Operating systems can't be secure, says Kaspersky

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Operating systems are inherently insecure and will remain that way in the future, according to Eugene Kaspersky, CEO of Russian-based security vendor Kaspersky Lab.

Operating systems are inherently insecure and will remain that way in the future, according to Eugene Kaspersky, CEO of Russian-based security vendor Kaspersky Lab.

At a media conference during his visit to Sydney this week, Kaspersky said the nature of an operating system and its inherit need to run unsigned applications will force it to remain insecure.

“The truth is most operating systems - Windows, Linux, Mac - are insecure by design. Many people say that Mac systems are secure because there are no viruses for Mac.

“That’s not true. There are viruses for Mac. If in the future cybercriminals pay more attention to Mac operating systems, Mac users will be very busy,” said Kaspersky.

A secure operating system is one that locks down and rejects unsigned applications; this according to Kaspersky is the reason why it’s impossible for operating systems to be foolproof.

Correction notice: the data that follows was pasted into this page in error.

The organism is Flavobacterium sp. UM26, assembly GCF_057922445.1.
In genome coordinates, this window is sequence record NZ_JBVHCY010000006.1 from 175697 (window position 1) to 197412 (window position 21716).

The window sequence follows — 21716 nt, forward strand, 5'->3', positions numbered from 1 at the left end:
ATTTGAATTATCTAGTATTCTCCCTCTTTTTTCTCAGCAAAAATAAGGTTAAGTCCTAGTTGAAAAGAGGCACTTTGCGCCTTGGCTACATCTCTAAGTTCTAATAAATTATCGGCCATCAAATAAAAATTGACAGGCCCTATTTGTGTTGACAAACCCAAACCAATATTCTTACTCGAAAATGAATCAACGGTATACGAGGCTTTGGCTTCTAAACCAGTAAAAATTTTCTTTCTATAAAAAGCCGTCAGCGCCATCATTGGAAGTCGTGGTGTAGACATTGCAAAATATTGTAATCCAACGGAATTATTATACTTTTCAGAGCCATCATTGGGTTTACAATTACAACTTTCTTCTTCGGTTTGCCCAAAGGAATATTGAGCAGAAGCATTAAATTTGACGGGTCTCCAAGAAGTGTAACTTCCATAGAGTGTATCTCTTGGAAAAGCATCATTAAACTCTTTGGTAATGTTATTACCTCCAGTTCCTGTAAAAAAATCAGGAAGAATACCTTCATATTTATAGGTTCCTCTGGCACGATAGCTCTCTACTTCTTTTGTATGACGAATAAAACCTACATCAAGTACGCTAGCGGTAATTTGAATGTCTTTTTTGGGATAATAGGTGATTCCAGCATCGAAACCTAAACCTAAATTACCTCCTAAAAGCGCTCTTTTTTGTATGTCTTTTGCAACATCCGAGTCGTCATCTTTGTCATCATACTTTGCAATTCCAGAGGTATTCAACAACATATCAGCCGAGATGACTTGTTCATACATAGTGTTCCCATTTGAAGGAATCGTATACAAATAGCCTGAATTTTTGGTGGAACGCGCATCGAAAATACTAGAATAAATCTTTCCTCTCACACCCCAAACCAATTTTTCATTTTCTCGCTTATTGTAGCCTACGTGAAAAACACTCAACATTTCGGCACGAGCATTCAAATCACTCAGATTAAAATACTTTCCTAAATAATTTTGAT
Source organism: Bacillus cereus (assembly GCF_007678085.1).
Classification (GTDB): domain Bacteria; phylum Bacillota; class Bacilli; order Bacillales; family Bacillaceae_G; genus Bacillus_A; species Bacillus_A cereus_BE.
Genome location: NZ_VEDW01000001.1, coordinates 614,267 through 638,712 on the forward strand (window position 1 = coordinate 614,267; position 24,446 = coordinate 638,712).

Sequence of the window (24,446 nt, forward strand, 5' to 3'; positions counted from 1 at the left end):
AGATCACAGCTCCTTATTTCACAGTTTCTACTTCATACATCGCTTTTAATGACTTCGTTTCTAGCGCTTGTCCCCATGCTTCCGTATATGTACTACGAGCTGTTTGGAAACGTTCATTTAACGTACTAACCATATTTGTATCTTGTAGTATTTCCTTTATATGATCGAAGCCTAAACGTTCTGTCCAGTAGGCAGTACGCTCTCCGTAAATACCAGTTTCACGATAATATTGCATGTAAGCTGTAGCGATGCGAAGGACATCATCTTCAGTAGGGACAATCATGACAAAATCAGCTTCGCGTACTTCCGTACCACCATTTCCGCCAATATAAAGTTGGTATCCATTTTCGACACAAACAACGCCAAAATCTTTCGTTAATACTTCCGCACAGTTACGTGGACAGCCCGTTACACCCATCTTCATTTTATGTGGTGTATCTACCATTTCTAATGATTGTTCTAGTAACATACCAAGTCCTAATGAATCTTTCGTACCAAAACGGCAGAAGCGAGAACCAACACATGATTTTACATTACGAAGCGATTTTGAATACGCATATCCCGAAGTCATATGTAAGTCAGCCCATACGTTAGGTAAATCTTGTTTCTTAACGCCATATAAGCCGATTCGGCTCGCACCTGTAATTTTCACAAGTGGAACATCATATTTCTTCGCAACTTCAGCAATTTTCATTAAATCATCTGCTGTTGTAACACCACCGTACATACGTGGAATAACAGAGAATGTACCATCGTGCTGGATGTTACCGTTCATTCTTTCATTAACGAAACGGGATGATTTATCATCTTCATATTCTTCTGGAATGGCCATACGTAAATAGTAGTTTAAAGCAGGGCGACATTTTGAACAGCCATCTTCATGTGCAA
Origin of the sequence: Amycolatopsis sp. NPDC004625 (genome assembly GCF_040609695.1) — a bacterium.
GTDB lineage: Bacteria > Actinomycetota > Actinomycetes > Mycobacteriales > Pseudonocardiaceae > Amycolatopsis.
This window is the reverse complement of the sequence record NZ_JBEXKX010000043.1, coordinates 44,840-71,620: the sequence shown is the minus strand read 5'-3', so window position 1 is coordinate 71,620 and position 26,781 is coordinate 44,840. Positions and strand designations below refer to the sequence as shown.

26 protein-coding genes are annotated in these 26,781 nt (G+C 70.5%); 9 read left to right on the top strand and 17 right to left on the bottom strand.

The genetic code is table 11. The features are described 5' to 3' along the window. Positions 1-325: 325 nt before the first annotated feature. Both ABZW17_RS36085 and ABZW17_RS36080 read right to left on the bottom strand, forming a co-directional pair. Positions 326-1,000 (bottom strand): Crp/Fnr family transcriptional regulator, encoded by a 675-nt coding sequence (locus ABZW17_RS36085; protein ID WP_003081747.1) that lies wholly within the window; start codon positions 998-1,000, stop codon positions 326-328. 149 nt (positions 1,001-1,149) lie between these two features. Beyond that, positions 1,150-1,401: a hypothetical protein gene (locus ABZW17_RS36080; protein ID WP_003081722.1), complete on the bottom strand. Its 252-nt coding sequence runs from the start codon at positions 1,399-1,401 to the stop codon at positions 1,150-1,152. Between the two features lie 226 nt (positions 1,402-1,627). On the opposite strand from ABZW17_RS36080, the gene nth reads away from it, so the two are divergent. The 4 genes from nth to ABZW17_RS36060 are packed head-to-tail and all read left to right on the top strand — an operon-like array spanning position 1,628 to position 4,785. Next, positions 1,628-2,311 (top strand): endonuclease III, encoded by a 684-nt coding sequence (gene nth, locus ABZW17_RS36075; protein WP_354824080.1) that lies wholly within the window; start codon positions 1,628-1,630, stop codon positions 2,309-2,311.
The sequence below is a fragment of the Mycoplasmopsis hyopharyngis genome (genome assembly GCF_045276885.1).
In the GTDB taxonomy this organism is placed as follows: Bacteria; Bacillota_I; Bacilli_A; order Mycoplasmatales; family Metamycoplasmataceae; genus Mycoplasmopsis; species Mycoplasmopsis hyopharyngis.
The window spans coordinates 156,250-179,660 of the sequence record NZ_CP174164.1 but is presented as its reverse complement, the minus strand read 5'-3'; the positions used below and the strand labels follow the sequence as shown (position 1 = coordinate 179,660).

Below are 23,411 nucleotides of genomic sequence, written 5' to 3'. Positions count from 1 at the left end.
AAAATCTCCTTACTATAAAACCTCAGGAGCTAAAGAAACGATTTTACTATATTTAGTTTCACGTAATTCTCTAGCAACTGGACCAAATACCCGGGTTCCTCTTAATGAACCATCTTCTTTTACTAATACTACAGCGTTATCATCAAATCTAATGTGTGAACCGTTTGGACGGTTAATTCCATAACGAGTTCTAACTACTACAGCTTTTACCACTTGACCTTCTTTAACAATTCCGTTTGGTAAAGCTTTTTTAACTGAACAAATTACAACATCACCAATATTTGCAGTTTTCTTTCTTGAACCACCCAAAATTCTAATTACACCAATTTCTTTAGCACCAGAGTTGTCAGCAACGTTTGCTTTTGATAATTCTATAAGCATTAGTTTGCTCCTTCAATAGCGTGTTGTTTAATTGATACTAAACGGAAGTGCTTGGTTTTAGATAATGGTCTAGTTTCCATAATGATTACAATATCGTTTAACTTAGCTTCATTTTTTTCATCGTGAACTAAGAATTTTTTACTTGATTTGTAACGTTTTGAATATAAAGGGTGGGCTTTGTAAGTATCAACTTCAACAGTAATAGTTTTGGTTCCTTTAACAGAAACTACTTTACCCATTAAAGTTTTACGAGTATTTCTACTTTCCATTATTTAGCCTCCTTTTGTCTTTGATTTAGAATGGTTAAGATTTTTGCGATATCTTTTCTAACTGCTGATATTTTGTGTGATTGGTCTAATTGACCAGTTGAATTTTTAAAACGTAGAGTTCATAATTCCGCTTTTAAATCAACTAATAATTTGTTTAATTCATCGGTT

“If you can run unsigned applications that means you can download malicious unsigned applications. Trusted application means everything needs to be signed.

"Signed means the companies that develop applications have to wait in line. It takes a very long time to get a certificate for every application developed.”

According to Kaspersky, a secure operating system has a limited set of applications and services that it allows. However, because of that, secure operating systems can lose their market and audience.

He posed the question, “If there are 200 people in a room how many are going to buy secure operating systems with limited set of applications? The answer being one to three percent of the room.

“If I wrote an operating system I would develop insecure flexible operating systems. [Because] unfortunately secure operating systems lose marketshare.

"Such as Symbian nine and Symbian 10, it’s losing the market."

"Instead application control and bringing protection on the very deep level of operating systems is required.

"In the future I don’t think we will see any secure operating systems," he said.
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